A few days ago, I posted a summary of some recent work on syntactic alignment with Kodi Weatherholtz and Kathryn Campell-Kibler (both at The Ohio State University), in which we used the WAMI interface to collect speech data for research on language production over Amazon’s Mechanical Turk.
At AMLAP 2013 in Marseilles I also presented joint research with Jane Grimshaw (at Rutgers University) that employed a similar over-the-web paradigm to record spoken sentence productions as part of a sentence recall task. We investigated that-mention in complement clauses as a function of the embedding-verb. Unlike in previous psycholinguistic studies on this topic, we employed a large number of complement clause-embedding verbs (64 different verbs, spanning two register and several semantic classes). We find effects of the verb’s semantic class and register. We also find effects of the complement clause’s predictability given the embedding verb as well as the frequency of the verb. We analyze both that-omission and that–omissibility (whether a verb allows omission at all). While we’re still awaiting the final analysis, the preliminary findings largely show the same results for both variables. I’m posting this now simply as another example of a paradigm that incorporates the recording of speech over the web into a classic psycholinguistic paradigm.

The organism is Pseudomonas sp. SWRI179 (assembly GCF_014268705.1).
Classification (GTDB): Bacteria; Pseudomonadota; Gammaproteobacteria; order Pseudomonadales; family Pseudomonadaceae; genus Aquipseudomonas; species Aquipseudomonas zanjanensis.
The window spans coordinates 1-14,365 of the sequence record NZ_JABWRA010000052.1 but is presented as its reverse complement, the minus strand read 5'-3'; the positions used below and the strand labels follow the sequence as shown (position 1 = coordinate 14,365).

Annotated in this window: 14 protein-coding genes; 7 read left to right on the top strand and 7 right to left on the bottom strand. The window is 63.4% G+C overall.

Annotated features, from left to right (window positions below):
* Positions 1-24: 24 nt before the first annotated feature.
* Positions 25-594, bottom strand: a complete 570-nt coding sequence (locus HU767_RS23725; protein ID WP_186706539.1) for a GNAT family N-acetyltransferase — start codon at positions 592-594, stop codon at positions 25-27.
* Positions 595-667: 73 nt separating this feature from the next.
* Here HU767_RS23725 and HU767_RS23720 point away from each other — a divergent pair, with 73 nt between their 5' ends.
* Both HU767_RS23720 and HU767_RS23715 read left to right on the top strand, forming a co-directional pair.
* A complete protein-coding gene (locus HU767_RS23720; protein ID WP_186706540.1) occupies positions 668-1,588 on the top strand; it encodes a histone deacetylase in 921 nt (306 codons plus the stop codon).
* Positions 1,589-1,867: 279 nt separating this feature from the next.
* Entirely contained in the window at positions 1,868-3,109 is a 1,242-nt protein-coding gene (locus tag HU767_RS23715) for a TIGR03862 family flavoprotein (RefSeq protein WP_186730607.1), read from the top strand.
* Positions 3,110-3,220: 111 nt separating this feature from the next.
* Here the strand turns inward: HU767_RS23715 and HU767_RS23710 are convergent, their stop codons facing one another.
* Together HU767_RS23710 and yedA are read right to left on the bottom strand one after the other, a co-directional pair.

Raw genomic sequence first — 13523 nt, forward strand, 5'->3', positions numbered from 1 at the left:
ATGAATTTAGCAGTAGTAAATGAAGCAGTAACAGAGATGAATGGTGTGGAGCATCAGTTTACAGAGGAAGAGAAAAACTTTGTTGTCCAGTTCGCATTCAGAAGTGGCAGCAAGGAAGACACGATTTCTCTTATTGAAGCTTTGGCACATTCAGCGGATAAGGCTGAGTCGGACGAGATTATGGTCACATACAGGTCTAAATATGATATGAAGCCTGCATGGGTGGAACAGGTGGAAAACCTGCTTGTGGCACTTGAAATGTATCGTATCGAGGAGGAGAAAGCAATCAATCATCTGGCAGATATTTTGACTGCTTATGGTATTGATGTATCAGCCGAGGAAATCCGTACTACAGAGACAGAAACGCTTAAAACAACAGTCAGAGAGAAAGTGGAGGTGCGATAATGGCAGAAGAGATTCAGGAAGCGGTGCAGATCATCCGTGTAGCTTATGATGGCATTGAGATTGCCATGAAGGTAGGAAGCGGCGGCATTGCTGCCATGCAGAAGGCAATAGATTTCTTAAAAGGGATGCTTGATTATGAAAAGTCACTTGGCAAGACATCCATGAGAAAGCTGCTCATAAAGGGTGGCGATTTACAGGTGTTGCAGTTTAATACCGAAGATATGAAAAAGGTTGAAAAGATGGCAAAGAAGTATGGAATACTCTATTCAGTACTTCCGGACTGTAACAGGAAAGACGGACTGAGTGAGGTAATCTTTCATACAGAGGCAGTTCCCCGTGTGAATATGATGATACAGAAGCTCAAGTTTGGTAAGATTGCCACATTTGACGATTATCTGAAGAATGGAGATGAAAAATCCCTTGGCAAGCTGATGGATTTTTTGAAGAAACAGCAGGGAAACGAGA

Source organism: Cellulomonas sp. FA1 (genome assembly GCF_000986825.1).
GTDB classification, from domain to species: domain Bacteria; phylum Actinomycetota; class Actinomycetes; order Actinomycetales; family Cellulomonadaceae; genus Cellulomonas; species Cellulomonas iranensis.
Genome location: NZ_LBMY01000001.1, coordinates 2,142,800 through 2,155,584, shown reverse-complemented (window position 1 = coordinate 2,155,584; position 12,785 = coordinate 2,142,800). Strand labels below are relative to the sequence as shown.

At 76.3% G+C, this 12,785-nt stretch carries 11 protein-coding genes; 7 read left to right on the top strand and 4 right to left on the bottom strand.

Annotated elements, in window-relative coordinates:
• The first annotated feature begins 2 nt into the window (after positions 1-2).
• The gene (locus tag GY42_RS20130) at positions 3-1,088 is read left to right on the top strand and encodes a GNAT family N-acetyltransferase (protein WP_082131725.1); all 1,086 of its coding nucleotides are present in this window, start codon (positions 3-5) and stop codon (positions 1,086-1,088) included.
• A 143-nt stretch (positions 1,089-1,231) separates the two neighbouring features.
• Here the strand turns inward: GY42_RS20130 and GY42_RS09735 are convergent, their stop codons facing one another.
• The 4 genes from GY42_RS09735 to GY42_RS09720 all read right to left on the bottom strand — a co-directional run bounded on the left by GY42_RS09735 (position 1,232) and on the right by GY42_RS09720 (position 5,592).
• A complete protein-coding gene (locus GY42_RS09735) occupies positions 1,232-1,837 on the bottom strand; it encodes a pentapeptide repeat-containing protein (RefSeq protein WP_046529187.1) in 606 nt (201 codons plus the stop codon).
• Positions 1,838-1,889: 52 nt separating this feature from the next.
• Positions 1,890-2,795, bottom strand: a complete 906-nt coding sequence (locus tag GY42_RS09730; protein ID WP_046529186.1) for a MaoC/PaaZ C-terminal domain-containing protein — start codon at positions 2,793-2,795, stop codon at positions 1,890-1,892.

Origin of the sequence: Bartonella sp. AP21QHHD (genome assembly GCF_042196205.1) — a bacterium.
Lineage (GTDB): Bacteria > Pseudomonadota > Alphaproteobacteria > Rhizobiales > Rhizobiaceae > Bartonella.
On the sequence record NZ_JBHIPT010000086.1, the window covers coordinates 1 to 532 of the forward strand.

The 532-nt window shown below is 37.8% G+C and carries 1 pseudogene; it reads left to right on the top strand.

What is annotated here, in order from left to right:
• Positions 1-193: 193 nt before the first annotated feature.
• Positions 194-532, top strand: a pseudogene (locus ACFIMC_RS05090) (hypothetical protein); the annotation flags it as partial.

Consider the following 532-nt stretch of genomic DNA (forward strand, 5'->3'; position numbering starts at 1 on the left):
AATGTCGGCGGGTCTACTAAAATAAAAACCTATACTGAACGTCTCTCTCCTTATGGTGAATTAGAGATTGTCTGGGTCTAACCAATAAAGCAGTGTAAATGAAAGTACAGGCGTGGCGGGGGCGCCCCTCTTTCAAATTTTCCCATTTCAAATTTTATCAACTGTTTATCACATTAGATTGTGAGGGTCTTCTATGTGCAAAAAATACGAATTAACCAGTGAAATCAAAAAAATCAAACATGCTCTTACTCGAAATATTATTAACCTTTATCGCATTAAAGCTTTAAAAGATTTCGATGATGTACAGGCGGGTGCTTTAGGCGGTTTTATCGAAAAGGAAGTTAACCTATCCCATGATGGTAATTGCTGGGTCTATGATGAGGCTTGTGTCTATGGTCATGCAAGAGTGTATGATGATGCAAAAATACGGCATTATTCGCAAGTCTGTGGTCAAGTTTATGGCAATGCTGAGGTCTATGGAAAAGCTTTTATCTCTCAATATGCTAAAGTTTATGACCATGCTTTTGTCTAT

Comments welcome. We’re still writing up the results.